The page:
Your sole source of information regarding persecuted Christians of Egypt. [Learn More]
Math teacher Heitham Nabil ‘Abd Al-Hamid, 23, took the young boy outside the classroom and hit him violently in the stomach, breaking four of his ribs. The boy fainted, and died later in hospital of heart failure.
The teacher was found guilty of manslaughter and sentenced to six years in jail. He insisted he only meant to discipline the child.
Badr’s sad story is exceptional in its severity, but the use of force on schoolchildren is not uncommon in this part of the world.
The practice of inflicting pain or humiliation on schoolchildren is widespread in many Middle Eastern countries and children’s rights groups fear cases such as Badr’s could be repeated if the problem is not addressed quickly.
Corporal punishment is believed by many to be an effective tool of discipline. Generations of remarkable people throughout history were educated by use of physical punishment and achieved great accomplishments.
Nowadays, the practice is banned in schools in most Western countries, as other methods of discipline are being incorporated and considered more effective and less harmful, both physically and psychologically.
But banning the practice in the Middle East has proved to be a difficult task. Child-rights activists are not only fighting an uphill battle against years of educational habits, but also against religious and cultural norms that are invoked to defend the practice.
Activists say common physical punishments meted out to schoolchildren in the MENA region include hitting a child with a stick, a ruler or a belt; enclosing a child in a room for a whole day without food or water; having children kneeling in a corner, and hitting them in the face.
There are even cases where children have lost an eye, or in more extreme cases, there has been physical abuse that has led to untimely death, as with ‘Amr Badr.
The MENA region is fraught with violence, whether through wars among nations, civil wars or clan-based battles over religion, power or resources. Experts say this makes the societies themselves more violent, and perhaps pushes issues such as the banning of corporal punishment down the list of national priorities.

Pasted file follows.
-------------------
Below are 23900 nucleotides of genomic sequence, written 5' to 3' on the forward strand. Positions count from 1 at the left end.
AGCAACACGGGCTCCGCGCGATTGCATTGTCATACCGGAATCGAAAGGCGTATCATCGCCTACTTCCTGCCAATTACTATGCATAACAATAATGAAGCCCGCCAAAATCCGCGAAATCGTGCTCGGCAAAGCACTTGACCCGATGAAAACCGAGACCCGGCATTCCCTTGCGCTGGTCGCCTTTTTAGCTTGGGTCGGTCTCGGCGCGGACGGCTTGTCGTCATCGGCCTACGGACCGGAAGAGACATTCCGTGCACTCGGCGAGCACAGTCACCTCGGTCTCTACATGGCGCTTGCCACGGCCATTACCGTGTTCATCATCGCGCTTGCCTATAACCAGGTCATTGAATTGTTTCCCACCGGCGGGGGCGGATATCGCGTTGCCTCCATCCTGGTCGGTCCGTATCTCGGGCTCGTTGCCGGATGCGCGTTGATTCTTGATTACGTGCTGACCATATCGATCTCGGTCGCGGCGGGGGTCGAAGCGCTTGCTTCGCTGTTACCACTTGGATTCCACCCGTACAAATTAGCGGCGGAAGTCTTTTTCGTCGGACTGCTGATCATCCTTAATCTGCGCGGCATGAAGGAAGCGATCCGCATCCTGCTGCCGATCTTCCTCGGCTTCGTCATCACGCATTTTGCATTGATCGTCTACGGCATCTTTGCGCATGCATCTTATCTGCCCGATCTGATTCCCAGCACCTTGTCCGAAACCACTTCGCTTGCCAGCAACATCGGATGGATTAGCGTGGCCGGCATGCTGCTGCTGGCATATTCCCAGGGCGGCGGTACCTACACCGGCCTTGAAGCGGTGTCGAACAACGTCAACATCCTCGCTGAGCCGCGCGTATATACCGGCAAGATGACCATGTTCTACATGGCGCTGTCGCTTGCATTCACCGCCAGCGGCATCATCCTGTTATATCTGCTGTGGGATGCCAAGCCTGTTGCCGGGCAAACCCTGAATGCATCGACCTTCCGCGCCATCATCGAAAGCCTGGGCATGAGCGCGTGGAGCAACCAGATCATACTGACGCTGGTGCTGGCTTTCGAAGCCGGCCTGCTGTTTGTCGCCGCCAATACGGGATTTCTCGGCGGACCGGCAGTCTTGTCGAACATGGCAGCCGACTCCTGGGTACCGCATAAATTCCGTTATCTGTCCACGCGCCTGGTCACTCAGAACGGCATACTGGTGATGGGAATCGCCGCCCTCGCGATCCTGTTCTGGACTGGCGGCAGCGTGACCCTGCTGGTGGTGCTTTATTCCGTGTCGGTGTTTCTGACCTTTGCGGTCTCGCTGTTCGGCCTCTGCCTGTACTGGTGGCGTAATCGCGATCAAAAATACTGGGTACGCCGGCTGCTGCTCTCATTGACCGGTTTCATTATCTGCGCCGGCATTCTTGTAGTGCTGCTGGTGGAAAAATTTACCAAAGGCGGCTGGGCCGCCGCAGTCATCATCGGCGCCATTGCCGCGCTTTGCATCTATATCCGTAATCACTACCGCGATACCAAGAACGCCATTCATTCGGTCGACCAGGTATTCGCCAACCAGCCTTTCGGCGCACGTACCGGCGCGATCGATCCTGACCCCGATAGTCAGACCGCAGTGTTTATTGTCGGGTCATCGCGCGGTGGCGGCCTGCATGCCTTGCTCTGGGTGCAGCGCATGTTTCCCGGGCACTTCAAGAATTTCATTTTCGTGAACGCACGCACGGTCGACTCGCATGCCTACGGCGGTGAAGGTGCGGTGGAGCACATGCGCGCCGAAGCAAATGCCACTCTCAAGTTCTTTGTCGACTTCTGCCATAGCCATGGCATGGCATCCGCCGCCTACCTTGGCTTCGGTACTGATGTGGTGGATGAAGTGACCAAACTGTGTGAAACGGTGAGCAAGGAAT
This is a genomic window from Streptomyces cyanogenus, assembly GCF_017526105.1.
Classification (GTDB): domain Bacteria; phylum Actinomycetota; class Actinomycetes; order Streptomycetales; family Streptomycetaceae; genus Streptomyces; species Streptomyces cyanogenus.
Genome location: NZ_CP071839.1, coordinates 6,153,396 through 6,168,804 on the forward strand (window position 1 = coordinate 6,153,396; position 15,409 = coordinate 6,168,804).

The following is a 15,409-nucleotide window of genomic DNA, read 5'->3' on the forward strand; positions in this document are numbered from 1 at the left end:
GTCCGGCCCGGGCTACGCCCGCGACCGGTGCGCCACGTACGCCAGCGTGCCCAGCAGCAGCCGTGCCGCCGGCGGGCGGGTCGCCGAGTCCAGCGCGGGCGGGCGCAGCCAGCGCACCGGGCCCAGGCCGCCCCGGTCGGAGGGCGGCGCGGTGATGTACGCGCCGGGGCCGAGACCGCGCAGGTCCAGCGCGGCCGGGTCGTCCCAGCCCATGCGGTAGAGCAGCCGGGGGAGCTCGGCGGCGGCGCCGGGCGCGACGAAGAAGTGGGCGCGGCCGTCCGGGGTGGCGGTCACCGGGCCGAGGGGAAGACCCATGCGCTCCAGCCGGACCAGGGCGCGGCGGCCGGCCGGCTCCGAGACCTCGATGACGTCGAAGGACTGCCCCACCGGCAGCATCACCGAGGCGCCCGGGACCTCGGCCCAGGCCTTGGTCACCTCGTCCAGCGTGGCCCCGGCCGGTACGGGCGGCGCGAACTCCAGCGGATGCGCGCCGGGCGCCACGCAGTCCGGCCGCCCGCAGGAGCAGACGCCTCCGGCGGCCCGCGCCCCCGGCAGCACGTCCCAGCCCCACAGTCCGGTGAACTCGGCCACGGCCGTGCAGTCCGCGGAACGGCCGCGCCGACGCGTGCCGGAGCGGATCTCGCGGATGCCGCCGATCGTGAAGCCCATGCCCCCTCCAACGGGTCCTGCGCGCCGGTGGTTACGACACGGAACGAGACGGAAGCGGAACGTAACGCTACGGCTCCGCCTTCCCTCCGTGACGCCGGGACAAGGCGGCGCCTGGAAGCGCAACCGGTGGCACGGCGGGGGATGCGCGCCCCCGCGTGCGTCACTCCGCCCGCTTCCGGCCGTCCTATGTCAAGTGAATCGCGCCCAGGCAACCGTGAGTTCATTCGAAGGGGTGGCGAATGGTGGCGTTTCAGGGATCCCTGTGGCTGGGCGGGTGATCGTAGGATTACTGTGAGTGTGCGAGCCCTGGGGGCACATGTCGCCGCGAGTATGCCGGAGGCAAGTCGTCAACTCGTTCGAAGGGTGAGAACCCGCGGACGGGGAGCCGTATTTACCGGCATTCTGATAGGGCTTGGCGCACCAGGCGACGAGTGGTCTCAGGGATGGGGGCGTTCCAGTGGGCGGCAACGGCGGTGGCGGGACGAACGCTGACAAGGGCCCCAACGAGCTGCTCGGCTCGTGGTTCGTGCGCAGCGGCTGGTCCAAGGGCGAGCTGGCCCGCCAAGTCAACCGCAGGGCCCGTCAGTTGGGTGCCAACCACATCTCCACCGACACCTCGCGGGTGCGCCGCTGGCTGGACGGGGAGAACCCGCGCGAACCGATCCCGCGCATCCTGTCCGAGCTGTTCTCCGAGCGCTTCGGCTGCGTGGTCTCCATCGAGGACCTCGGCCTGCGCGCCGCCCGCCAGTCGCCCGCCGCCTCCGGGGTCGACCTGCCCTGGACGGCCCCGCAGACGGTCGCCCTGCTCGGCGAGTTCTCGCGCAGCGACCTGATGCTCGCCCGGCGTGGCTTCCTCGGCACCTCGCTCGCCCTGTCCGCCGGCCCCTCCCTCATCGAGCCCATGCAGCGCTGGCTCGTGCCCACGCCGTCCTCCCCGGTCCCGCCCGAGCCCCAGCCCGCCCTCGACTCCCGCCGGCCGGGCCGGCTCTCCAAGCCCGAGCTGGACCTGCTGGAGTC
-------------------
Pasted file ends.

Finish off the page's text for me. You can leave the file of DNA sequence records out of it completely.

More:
Not Enforced at Home
While corporal punishment is banned in around half of the Arab countries (see table below), one of the problems in enforcing the prohibition is that it is often not banned in the home or within the community. This sends the child a mixed message as to what is considered an acceptable form of discipline, and also erodes the standing of the teacher in the classroom.
"Having legislation is important," says Jumaneh Zabaneh, regional program manager for education for the MENA region with Save the Children-Sweden, "but it’s not at all an indicator as to whether it’s happening or not."
Even in Middle East countries where corporal punishment in schools is prohibited by law, there are no efforts to put other disciplinarian alternatives in place, she says.
Teachers often think that because corporal punishment is banned, it will directly result in low achievement in the classroom.
"They link poor performance with the fact that the government has introduced this law," Zabaneh says. "This is because the law is not accompanied by any capacity-building in alternative tools of discipline for the teachers. Either they hit the kids, or there’s a complete mess in the classroom."